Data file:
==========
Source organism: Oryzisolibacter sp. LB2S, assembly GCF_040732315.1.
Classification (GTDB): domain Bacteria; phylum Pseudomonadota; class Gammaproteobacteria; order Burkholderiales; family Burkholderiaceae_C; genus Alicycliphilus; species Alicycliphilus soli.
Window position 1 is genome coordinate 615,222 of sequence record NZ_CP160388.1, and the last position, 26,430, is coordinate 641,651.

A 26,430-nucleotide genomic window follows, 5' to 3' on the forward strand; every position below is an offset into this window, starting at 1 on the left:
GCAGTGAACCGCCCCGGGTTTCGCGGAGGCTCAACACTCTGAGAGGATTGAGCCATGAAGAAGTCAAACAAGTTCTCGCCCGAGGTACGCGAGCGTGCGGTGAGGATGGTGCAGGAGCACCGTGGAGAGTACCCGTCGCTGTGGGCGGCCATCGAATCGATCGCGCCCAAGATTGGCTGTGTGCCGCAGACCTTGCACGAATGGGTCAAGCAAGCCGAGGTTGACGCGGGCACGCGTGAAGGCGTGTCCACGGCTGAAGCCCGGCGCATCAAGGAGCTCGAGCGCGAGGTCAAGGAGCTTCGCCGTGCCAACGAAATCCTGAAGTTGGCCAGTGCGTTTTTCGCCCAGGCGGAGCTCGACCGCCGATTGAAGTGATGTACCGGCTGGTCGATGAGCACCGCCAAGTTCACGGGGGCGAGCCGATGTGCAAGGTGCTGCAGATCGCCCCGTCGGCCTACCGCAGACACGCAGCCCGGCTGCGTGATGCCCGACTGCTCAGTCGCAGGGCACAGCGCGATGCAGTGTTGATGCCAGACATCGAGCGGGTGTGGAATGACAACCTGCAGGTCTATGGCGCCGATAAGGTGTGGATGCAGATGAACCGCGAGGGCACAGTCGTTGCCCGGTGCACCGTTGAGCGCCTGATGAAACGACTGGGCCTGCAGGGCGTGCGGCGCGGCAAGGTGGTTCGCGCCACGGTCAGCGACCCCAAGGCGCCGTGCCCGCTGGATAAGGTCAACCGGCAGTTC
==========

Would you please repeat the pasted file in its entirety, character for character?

Source organism: Oryzisolibacter sp. LB2S, assembly GCF_040732315.1.
Classification (GTDB): domain Bacteria; phylum Pseudomonadota; class Gammaproteobacteria; order Burkholderiales; family Burkholderiaceae_C; genus Alicycliphilus; species Alicycliphilus soli.
Window position 1 is genome coordinate 615,222 of sequence record NZ_CP160388.1, and the last position, 26,430, is coordinate 641,651.

A 26,430-nucleotide genomic window follows, 5' to 3' on the forward strand; every position below is an offset into this window, starting at 1 on the left:
GCAGTGAACCGCCCCGGGTTTCGCGGAGGCTCAACACTCTGAGAGGATTGAGCCATGAAGAAGTCAAACAAGTTCTCGCCCGAGGTACGCGAGCGTGCGGTGAGGATGGTGCAGGAGCACCGTGGAGAGTACCCGTCGCTGTGGGCGGCCATCGAATCGATCGCGCCCAAGATTGGCTGTGTGCCGCAGACCTTGCACGAATGGGTCAAGCAAGCCGAGGTTGACGCGGGCACGCGTGAAGGCGTGTCCACGGCTGAAGCCCGGCGCATCAAGGAGCTCGAGCGCGAGGTCAAGGAGCTTCGCCGTGCCAACGAAATCCTGAAGTTGGCCAGTGCGTTTTTCGCCCAGGCGGAGCTCGACCGCCGATTGAAGTGATGTACCGGCTGGTCGATGAGCACCGCCAAGTTCACGGGGGCGAGCCGATGTGCAAGGTGCTGCAGATCGCCCCGTCGGCCTACCGCAGACACGCAGCCCGGCTGCGTGATGCCCGACTGCTCAGTCGCAGGGCACAGCGCGATGCAGTGTTGATGCCAGACATCGAGCGGGTGTGGAATGACAACCTGCAGGTCTATGGCGCCGATAAGGTGTGGATGCAGATGAACCGCGAGGGCACAGTCGTTGCCCGGTGCACCGTTGAGCGCCTGATGAAACGACTGGGCCTGCAGGGCGTGCGGCGCGGCAAGGTGGTTCGCGCCACGGTCAGCGACCCCAAGGCGCCGTGCCCGCTGGATAAGGTCAACCGGCAGTTC